Applying this Committee’s analysis in JEAC Op. 03-21, if the instant educational organization is a non-governmental, not for profit entity and is otherwise not precluded by the remaining limitations set forth in Canon 5C(3), the Inquiring Judge may accept the chair position. The converse is also true; if the instant educational organization so closely advises or supports the school board or the superintendent that the organization is akin to a quasi-governmental organization, the Inquiring Judge is prohibited from participating.

According to its proposed articles of incorporation, this organization purposes to:

engage local, state and national financial and human resources to help attract and retain teachers;

facilitate best practices and business relationships to assure effective, efficient and fair methods of assessing student and teacher performance and identifying and rewarding highly qualified teachers;

provide input, guidance and direction on staffing, em-ployee compensation, curri-culum and instruction, learning days and years;

mobilize and facilitate community support for students;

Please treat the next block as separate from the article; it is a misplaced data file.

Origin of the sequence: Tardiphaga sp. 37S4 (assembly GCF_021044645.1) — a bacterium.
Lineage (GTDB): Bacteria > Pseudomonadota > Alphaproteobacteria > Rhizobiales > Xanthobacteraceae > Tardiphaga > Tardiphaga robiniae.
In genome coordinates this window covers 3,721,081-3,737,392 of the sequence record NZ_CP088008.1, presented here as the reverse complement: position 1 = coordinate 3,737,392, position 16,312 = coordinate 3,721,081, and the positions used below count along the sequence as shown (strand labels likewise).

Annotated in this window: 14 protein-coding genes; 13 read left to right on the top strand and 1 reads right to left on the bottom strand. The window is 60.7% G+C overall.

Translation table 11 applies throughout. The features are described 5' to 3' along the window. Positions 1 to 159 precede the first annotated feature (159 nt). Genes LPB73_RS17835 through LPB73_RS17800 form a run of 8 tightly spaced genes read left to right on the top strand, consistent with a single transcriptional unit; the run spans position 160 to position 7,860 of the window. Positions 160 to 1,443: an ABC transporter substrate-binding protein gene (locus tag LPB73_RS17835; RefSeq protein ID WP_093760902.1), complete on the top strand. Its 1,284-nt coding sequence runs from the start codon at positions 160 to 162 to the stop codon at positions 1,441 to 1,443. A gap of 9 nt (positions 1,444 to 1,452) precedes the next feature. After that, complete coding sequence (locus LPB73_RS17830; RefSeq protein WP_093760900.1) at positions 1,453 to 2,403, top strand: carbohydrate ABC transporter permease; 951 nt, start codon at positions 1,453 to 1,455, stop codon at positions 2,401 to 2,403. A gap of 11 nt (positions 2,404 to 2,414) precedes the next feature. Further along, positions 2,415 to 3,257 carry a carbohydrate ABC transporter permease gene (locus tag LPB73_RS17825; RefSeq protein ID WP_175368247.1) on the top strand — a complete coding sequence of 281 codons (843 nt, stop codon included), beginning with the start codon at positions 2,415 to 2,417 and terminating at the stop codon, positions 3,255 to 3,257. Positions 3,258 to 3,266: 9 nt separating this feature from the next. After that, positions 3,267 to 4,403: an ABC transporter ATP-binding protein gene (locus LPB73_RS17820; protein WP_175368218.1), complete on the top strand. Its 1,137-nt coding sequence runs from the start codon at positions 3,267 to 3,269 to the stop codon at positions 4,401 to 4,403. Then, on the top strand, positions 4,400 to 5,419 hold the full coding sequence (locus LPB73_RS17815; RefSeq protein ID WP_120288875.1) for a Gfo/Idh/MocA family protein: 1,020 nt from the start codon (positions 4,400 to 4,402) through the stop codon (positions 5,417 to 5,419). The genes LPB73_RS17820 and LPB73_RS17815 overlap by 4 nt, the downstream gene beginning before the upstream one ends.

receive and maintain personal and/or real property;

employ or contract personnel; and

enter into contracts.

Some of the general powers of district school board under Chapter 1001 of the Florida Statute are as follows:

consider recommendations submitted by the district school superintendent (F.S. s. 1001.41);

determine policies and programs for the efficient operation and general improvement of the district school system (F.S. s. 1001.41);

prescribe and adopt standards and policies to provide each student the opportunity to receive a complete education (F.S. s. 1001.41);

contract, sue, and be sued (F.S. s. 1001.41);

perform duties and exercise those responsibilities that it may find to be necessary for the improvement of the district school system in carrying out the purposes and objectives of the education code (F.S. s. 1001.41);